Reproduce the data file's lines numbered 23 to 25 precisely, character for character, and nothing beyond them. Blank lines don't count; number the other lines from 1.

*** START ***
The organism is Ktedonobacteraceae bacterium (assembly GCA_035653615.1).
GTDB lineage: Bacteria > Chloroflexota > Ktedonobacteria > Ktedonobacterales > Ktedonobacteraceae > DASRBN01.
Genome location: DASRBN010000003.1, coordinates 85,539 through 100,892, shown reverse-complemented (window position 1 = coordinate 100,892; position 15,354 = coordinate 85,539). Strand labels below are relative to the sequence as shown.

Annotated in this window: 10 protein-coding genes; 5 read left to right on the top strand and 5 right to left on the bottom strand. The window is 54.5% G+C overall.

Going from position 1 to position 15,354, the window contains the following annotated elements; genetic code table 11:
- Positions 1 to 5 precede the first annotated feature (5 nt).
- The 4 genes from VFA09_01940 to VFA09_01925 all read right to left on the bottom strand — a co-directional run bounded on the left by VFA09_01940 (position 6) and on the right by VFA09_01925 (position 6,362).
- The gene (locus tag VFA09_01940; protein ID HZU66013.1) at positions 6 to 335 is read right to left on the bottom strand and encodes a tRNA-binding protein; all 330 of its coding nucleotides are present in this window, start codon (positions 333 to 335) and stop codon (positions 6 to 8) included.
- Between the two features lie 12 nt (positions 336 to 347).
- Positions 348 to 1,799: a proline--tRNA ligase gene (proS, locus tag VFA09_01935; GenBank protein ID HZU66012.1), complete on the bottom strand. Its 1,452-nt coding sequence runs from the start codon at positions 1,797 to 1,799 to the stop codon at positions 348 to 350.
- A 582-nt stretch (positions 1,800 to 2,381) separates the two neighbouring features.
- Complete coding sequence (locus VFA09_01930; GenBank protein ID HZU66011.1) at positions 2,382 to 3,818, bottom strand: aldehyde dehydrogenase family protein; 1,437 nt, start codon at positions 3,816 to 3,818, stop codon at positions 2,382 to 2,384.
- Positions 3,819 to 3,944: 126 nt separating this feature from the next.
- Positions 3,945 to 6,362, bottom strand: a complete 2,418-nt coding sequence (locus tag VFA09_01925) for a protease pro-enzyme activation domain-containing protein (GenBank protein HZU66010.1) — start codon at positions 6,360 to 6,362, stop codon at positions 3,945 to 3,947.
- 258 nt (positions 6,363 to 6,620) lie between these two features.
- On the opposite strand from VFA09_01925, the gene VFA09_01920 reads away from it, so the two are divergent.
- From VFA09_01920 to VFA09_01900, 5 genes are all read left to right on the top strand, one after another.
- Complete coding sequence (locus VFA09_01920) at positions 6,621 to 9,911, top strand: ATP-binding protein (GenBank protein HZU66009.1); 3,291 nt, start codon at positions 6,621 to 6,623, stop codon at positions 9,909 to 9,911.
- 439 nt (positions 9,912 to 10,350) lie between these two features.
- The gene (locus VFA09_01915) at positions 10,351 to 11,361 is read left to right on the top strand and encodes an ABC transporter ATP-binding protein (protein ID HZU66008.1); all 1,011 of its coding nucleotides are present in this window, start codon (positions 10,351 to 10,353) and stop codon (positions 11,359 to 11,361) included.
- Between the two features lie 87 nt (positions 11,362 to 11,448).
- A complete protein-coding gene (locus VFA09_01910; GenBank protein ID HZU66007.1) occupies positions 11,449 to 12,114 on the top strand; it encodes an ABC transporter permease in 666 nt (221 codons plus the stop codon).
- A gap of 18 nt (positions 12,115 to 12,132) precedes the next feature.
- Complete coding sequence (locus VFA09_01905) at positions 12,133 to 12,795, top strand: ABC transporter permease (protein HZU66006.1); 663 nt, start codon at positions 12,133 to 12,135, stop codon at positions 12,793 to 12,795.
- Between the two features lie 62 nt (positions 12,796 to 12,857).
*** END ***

- A gap of 18 nt (positions 12,115 to 12,132) precedes the next feature.
- Complete coding sequence (locus VFA09_01905) at positions 12,133 to 12,795, top strand: ABC transporter permease (protein HZU66006.1); 663 nt, start codon at positions 12,133 to 12,135, stop codon at positions 12,793 to 12,795.
- Between the two features lie 62 nt (positions 12,796 to 12,857).